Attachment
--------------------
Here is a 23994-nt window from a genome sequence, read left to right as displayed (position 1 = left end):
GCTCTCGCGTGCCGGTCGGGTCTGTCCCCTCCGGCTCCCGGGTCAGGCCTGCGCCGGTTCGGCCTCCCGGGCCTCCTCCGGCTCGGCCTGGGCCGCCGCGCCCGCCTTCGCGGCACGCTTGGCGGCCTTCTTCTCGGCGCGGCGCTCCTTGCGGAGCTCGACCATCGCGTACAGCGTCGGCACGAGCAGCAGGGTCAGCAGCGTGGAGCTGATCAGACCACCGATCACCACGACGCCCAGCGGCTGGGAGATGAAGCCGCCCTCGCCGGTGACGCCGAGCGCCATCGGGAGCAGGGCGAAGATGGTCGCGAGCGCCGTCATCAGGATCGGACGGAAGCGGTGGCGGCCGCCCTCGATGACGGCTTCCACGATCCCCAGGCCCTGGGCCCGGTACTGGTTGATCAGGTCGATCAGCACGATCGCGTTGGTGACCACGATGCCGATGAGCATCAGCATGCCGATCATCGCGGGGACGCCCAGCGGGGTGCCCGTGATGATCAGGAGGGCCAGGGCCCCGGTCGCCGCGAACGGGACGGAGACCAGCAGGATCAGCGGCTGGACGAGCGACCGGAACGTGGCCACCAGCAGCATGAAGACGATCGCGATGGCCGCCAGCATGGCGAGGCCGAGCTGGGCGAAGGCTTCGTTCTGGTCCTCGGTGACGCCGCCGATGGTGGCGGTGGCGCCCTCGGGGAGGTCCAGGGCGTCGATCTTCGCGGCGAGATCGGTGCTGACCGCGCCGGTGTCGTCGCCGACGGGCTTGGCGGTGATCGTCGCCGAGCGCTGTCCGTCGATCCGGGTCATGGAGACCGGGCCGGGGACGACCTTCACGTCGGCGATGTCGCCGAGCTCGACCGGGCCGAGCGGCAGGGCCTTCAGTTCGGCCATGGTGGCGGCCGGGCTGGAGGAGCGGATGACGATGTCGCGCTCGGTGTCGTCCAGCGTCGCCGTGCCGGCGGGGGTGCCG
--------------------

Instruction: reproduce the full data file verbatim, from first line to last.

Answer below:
Here is a 23994-nt window from a genome sequence, read left to right as displayed (position 1 = left end):
GCTCTCGCGTGCCGGTCGGGTCTGTCCCCTCCGGCTCCCGGGTCAGGCCTGCGCCGGTTCGGCCTCCCGGGCCTCCTCCGGCTCGGCCTGGGCCGCCGCGCCCGCCTTCGCGGCACGCTTGGCGGCCTTCTTCTCGGCGCGGCGCTCCTTGCGGAGCTCGACCATCGCGTACAGCGTCGGCACGAGCAGCAGGGTCAGCAGCGTGGAGCTGATCAGACCACCGATCACCACGACGCCCAGCGGCTGGGAGATGAAGCCGCCCTCGCCGGTGACGCCGAGCGCCATCGGGAGCAGGGCGAAGATGGTCGCGAGCGCCGTCATCAGGATCGGACGGAAGCGGTGGCGGCCGCCCTCGATGACGGCTTCCACGATCCCCAGGCCCTGGGCCCGGTACTGGTTGATCAGGTCGATCAGCACGATCGCGTTGGTGACCACGATGCCGATGAGCATCAGCATGCCGATCATCGCGGGGACGCCCAGCGGGGTGCCCGTGATGATCAGGAGGGCCAGGGCCCCGGTCGCCGCGAACGGGACGGAGACCAGCAGGATCAGCGGCTGGACGAGCGACCGGAACGTGGCCACCAGCAGCATGAAGACGATCGCGATGGCCGCCAGCATGGCGAGGCCGAGCTGGGCGAAGGCTTCGTTCTGGTCCTCGGTGACGCCGCCGATGGTGGCGGTGGCGCCCTCGGGGAGGTCCAGGGCGTCGATCTTCGCGGCGAGATCGGTGCTGACCGCGCCGGTGTCGTCGCCGACGGGCTTGGCGGTGATCGTCGCCGAGCGCTGTCCGTCGATCCGGGTCATGGAGACCGGGCCGGGGACGACCTTCACGTCGGCGATGTCGCCGAGCTCGACCGGGCCGAGCGGCAGGGCCTTCAGTTCGGCCATGGTGGCGGCCGGGCTGGAGGAGCGGATGACGATGTCGCGCTCGGTGTCGTCCAGCGTCGCCGTGCCGGCGGGGGTGCCG